« They killed a woman, not her struggle »


Here we are. Deconfinement is ongoing, the deportation machine restarted: inside the closed centres, plane tickets are falling. Anxiety and panic got hold of the retainees. 

Michelle has been retained for 7 months now. Seven months of fear, tension and uncertainty leading to a huge psychological distress. Michelle left her country after being the victim of gender violence. She was beaten by her husband and then chased away and beaten by his brothers. She came to Belgium to ask for protection but the only thing she’s seen since then has been bars, rejection and disregard. 

Her case reminds us too well of Semira Adamu’s, who became the symbol of resistance against deeply racist and patriarchal politics. Her death had caused a great political and media stir. For us to speak about it she will have had to suffer 11 minutes of agony. 11 minutes under a cushion, hold by a police officer, and his 8 colleagues standing and watching. 6000 people had come to her funerals. “Never again” could be heard. Should we recall that closed centres continue to destroy lives? Should we recall the beating, the racist insults everyday? The scarcity of food – when it is not rotten- and the psychological pressure? No need to enumerate the conditions, confinement speaks for itself. Confinement literally kills. 

Today, there are plenty of Semira Adamu’s. Two years ago, on the occasion of her 20th death anniversary, activists were shouting this motto ‘They killed a woman, not her struggle’. Because the struggle is far from finished. Michelle is not ‘only a victim’of this system; she also is a resistant. She’s been fighting every single day for months. Behind their walls retainees are shouting their anger and denouncing the injustice. Unfortunately, they do not generate enough indignation to bring them to freedom. 
Since Semira Adamu’s case, the ‘cushion technique’ has been forbidden. However, the use of physical constraint or violence during evictions has still not been explicitly proscribed. On the contrary, it was reshuffled in a new directive (Bossuyt Commission’s directive) that makes this violence legitimate. Immobilisation techniques are still allowed, notably the use of handcuffs and vests, and they are regularly utilised. Eviction is intrinsically violent: while being deported under duress, these people are deprived of the fundamental freedom to choose; choose where to go, choose where to settle.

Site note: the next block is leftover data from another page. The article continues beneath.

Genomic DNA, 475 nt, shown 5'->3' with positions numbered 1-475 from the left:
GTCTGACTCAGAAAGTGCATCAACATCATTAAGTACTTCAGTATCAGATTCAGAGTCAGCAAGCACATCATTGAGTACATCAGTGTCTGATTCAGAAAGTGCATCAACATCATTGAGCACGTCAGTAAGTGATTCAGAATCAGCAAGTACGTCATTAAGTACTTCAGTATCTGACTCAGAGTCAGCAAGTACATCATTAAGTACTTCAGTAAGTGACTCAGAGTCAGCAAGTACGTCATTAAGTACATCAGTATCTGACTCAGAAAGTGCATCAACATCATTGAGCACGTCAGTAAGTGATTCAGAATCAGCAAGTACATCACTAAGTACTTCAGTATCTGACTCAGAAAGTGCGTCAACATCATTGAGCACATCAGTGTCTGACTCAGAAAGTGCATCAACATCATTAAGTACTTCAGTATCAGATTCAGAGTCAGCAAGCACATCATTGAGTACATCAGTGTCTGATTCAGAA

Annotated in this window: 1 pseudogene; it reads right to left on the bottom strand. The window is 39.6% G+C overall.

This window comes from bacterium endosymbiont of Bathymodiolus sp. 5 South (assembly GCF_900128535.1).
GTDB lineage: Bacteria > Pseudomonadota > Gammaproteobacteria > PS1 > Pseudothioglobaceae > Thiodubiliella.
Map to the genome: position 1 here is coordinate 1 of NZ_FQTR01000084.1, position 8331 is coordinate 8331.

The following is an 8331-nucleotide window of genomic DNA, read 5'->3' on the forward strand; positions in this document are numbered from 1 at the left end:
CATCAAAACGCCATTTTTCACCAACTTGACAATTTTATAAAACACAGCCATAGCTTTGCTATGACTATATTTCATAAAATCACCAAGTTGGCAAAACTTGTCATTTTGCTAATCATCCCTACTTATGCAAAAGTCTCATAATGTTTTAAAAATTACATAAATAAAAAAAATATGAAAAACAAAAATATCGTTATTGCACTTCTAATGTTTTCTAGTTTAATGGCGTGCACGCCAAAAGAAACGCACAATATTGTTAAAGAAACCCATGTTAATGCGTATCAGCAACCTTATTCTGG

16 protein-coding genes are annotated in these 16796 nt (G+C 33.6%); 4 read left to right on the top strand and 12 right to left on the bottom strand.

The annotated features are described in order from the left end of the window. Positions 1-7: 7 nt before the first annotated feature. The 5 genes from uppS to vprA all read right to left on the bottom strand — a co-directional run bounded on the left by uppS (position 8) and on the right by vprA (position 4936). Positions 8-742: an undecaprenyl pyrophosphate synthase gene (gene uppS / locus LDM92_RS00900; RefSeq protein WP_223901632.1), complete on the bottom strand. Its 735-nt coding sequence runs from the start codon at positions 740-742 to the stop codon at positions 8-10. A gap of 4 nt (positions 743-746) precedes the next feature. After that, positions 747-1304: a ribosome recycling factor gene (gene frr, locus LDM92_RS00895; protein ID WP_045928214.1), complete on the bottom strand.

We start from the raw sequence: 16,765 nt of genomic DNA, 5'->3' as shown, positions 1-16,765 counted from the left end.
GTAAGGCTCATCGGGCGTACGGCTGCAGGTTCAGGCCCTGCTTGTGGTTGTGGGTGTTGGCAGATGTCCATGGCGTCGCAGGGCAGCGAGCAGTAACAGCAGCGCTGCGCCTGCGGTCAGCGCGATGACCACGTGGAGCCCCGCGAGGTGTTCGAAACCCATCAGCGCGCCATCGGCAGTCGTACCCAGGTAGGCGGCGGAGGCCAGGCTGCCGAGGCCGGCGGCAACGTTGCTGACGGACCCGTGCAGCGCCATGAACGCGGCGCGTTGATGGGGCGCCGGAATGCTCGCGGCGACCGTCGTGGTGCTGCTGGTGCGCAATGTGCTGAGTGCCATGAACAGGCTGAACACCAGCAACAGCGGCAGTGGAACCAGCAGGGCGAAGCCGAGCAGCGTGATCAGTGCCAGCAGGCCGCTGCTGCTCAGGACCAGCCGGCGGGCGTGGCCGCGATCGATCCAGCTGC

The hardest thing is when they handcuff you to drive you to the airport. They destroy us, I am scared.’ Michelle received her second ticket. She opposed her eviction. She fears a third ticket: what if there was a police escort next time? What is the physical and psychological pressure was so hard that time to silence her protests? Michelle would be sent back to a country where she really fears for her life. 

Borders are unfair, they erect visible and invisible walls that divide and stigmatise. They support the power relations at work in our societies: class, race, gender domination. 
When retainees are evicted, the Belgian state, the European Union and the NGOs worry very little, if they do at all, about their fate. They are far away now. There is no one left to speak out and denounce. Speak the truth, denounce the unacceptable. Tired of the perpetual lack of action by the political leaders, we call for the anger of everyone, for the mobilisation of collectifs, in order to refuse these racist policies and honour the memory of Semira and all the others. All those who died because of the silence of politicians and the media. All those who saw their freedoms abused. All those who are being retained today and might be evicted tomorrow. That the ‘Never again’ shouted for Semira Adamu be heard at last. 

We must not allow the State to deconfine raids, imprisonments and evictions. 

In favour of the destruction of walls and borders. In favour of freedom. 

The freedom of others extends mine infinitely.

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